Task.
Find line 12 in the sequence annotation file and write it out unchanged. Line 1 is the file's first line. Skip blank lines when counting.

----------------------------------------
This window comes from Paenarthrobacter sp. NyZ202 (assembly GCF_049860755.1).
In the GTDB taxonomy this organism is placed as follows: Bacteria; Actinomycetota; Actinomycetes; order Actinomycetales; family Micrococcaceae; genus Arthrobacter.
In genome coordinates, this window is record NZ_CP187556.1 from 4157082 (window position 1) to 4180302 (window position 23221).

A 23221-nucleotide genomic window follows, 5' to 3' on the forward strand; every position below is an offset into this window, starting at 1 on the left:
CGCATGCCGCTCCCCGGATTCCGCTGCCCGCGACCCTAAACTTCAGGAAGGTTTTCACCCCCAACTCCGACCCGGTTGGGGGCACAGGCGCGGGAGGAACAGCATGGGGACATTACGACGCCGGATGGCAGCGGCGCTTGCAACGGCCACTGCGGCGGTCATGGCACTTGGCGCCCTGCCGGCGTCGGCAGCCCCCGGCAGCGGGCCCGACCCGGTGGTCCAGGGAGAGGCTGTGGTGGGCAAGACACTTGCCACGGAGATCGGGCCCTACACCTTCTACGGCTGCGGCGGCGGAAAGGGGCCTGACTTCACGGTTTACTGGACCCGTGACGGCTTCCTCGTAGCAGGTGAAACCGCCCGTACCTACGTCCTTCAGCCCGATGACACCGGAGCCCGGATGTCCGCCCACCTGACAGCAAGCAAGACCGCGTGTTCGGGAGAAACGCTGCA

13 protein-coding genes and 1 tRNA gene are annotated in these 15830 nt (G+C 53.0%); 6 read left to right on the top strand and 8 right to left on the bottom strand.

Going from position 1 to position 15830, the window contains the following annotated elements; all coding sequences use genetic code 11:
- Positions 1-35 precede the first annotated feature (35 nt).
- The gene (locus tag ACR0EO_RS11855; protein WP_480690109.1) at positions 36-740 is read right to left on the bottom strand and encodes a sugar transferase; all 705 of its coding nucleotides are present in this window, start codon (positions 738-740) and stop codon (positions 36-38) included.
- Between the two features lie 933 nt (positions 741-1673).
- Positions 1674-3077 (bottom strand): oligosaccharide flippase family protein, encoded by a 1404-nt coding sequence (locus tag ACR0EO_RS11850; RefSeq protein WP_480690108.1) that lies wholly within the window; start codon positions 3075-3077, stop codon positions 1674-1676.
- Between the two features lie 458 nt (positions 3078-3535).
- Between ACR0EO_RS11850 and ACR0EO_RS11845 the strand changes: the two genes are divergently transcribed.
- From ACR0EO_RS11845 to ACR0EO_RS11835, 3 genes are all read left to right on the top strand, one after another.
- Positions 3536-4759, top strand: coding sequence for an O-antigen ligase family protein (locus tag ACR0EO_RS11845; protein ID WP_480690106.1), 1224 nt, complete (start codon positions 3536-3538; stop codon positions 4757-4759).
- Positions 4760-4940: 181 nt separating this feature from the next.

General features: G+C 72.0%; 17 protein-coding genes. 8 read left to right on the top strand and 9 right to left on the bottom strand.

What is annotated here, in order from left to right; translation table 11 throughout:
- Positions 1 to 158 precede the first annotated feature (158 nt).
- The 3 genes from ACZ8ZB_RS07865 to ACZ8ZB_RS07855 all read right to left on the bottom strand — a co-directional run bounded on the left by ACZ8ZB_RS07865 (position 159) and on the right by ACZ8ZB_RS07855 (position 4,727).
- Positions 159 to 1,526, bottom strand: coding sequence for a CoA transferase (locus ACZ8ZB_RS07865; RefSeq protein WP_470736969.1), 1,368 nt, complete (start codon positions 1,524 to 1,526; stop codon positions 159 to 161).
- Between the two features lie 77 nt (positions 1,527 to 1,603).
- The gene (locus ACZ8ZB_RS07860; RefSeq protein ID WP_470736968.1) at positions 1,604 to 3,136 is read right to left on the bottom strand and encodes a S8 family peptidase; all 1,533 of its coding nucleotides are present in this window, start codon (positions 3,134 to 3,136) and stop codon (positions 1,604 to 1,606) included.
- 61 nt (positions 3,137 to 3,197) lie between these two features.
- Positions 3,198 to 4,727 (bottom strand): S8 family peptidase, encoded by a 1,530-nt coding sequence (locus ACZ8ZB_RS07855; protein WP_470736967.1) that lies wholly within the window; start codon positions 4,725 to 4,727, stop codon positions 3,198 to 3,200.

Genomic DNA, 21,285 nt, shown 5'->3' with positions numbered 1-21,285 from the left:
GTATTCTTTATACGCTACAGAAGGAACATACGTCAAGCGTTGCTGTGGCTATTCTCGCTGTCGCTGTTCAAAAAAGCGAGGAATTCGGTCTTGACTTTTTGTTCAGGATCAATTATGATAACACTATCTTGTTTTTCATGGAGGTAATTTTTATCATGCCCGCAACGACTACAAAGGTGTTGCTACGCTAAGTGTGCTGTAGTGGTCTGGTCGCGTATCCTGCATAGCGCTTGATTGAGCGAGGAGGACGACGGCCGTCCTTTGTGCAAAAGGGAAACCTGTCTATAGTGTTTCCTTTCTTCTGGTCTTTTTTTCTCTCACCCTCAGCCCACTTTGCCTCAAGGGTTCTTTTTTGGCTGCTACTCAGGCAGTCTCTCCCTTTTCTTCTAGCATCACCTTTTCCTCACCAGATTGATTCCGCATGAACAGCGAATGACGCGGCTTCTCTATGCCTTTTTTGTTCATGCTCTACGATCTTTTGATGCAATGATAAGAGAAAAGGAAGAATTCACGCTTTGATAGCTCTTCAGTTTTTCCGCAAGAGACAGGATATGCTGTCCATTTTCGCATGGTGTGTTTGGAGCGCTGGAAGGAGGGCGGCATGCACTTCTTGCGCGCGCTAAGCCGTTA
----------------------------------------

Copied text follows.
- Between the two features lie 458 nt (positions 3078-3535).